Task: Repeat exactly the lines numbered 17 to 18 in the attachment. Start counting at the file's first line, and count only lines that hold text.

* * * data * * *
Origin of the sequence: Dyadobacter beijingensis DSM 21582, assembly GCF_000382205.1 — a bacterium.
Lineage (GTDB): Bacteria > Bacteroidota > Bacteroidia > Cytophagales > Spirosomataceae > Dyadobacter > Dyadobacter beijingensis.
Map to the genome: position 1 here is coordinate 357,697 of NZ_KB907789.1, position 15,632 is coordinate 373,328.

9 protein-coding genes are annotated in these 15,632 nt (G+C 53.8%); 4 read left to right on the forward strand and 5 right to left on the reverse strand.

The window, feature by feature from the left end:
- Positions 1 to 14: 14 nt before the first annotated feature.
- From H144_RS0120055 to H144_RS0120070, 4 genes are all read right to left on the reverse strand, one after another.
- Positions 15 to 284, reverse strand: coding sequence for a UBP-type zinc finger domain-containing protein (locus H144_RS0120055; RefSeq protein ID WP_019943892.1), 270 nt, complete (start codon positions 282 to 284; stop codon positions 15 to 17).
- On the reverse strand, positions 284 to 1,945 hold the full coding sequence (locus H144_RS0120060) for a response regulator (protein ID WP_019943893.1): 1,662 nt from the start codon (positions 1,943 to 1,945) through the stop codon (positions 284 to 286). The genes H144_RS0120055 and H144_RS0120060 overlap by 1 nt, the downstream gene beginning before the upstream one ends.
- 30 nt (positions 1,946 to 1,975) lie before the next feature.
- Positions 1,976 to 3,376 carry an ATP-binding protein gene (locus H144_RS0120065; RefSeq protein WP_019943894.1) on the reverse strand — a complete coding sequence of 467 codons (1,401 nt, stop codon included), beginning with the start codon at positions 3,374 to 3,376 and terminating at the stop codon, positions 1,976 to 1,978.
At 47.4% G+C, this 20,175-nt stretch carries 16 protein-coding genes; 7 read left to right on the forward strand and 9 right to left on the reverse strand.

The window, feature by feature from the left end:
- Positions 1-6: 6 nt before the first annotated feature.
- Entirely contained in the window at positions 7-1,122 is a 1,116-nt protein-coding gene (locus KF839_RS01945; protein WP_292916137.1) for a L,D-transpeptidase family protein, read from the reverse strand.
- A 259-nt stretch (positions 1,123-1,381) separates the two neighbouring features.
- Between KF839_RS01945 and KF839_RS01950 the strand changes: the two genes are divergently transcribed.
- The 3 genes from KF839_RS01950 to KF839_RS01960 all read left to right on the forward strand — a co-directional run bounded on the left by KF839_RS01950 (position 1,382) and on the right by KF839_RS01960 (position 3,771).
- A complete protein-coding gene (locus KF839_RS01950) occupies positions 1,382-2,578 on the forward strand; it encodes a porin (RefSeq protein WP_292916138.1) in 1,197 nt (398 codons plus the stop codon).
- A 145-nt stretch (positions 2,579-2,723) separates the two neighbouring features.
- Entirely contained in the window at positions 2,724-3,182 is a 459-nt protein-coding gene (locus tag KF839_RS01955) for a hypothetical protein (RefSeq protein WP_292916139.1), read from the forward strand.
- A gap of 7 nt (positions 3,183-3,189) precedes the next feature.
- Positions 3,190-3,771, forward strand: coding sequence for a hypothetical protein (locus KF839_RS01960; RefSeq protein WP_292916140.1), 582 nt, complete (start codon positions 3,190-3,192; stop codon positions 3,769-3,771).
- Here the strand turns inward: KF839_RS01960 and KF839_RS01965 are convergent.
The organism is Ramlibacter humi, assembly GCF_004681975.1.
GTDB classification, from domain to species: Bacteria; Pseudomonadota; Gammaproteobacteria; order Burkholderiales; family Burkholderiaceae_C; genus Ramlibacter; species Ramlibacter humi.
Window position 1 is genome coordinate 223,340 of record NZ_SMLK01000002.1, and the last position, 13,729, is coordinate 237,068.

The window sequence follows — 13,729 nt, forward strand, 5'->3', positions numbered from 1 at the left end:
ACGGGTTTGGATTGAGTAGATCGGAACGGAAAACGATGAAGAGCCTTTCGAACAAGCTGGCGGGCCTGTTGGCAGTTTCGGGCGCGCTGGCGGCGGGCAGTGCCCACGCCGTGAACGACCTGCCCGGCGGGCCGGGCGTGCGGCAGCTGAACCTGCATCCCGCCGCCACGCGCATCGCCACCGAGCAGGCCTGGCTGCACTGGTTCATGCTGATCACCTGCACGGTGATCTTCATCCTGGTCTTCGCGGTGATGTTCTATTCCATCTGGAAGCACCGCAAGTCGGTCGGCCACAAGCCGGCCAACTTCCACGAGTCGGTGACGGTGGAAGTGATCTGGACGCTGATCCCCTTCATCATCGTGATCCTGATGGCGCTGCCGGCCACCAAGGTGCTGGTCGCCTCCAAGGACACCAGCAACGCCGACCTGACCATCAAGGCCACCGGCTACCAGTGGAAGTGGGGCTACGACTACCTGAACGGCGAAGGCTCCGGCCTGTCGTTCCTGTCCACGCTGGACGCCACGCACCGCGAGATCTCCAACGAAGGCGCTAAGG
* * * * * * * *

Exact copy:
- Between KF839_RS01945 and KF839_RS01950 the strand changes: the two genes are divergently transcribed.
- The 3 genes from KF839_RS01950 to KF839_RS01960 all read left to right on the forward strand — a co-directional run bounded on the left by KF839_RS01950 (position 1,382) and on the right by KF839_RS01960 (position 3,771).